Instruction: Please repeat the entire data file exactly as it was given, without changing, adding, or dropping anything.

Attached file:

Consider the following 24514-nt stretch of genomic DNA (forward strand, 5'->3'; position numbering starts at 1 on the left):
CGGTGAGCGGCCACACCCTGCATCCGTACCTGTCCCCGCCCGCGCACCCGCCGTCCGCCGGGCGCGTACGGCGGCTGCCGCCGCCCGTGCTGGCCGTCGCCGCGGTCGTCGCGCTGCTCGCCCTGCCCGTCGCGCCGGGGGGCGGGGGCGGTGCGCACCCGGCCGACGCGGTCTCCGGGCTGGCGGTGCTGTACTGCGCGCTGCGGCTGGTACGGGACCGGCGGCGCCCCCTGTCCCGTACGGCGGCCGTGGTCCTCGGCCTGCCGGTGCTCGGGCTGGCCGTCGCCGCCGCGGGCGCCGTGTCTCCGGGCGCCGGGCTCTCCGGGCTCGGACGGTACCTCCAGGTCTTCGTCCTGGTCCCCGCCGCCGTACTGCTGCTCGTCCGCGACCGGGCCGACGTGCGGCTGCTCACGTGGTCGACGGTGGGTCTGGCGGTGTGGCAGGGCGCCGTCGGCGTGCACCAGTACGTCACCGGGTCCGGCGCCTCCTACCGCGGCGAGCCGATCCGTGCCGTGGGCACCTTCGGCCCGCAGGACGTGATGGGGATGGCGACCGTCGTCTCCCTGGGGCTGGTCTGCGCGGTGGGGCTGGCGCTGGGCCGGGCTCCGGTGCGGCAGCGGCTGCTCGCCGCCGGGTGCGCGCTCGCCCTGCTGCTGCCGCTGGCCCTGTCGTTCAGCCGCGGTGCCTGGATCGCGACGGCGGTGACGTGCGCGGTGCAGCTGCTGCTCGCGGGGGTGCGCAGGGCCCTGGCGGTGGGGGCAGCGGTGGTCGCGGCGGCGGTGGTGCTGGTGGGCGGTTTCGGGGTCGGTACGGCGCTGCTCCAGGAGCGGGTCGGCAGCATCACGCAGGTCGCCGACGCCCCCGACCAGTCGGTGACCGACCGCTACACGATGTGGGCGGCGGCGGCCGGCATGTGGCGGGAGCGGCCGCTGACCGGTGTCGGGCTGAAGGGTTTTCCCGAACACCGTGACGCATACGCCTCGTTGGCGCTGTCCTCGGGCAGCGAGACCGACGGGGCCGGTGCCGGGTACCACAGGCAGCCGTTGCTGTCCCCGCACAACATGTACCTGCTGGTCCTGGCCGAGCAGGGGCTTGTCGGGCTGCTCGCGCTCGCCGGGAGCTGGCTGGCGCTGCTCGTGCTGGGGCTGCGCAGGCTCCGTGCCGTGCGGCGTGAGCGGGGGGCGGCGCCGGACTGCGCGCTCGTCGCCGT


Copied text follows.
Consider the following 24514-nt stretch of genomic DNA (forward strand, 5'->3'; position numbering starts at 1 on the left):
CGGTGAGCGGCCACACCCTGCATCCGTACCTGTCCCCGCCCGCGCACCCGCCGTCCGCCGGGCGCGTACGGCGGCTGCCGCCGCCCGTGCTGGCCGTCGCCGCGGTCGTCGCGCTGCTCGCCCTGCCCGTCGCGCCGGGGGGCGGGGGCGGTGCGCACCCGGCCGACGCGGTCTCCGGGCTGGCGGTGCTGTACTGCGCGCTGCGGCTGGTACGGGACCGGCGGCGCCCCCTGTCCCGTACGGCGGCCGTGGTCCTCGGCCTGCCGGTGCTCGGGCTGGCCGTCGCCGCCGCGGGCGCCGTGTCTCCGGGCGCCGGGCTCTCCGGGCTCGGACGGTACCTCCAGGTCTTCGTCCTGGTCCCCGCCGCCGTACTGCTGCTCGTCCGCGACCGGGCCGACGTGCGGCTGCTCACGTGGTCGACGGTGGGTCTGGCGGTGTGGCAGGGCGCCGTCGGCGTGCACCAGTACGTCACCGGGTCCGGCGCCTCCTACCGCGGCGAGCCGATCCGTGCCGTGGGCACCTTCGGCCCGCAGGACGTGATGGGGATGGCGACCGTCGTCTCCCTGGGGCTGGTCTGCGCGGTGGGGCTGGCGCTGGGCCGGGCTCCGGTGCGGCAGCGGCTGCTCGCCGCCGGGTGCGCGCTCGCCCTGCTGCTGCCGCTGGCCCTGTCGTTCAGCCGCGGTGCCTGGATCGCGACGGCGGTGACGTGCGCGGTGCAGCTGCTGCTCGCGGGGGTGCGCAGGGCCCTGGCGGTGGGGGCAGCGGTGGTCGCGGCGGCGGTGGTGCTGGTGGGCGGTTTCGGGGTCGGTACGGCGCTGCTCCAGGAGCGGGTCGGCAGCATCACGCAGGTCGCCGACGCCCCCGACCAGTCGGTGACCGACCGCTACACGATGTGGGCGGCGGCGGCCGGCATGTGGCGGGAGCGGCCGCTGACCGGTGTCGGGCTGAAGGGTTTTCCCGAACACCGTGACGCATACGCCTCGTTGGCGCTGTCCTCGGGCAGCGAGACCGACGGGGCCGGTGCCGGGTACCACAGGCAGCCGTTGCTGTCCCCGCACAACATGTACCTGCTGGTCCTGGCCGAGCAGGGGCTTGTCGGGCTGCTCGCGCTCGCCGGGAGCTGGCTGGCGCTGCTCGTGCTGGGGCTGCGCAGGCTCCGTGCCGTGCGGCGTGAGCGGGGGGCGGCGCCGGACTGCGCGCTCGTCGCCGT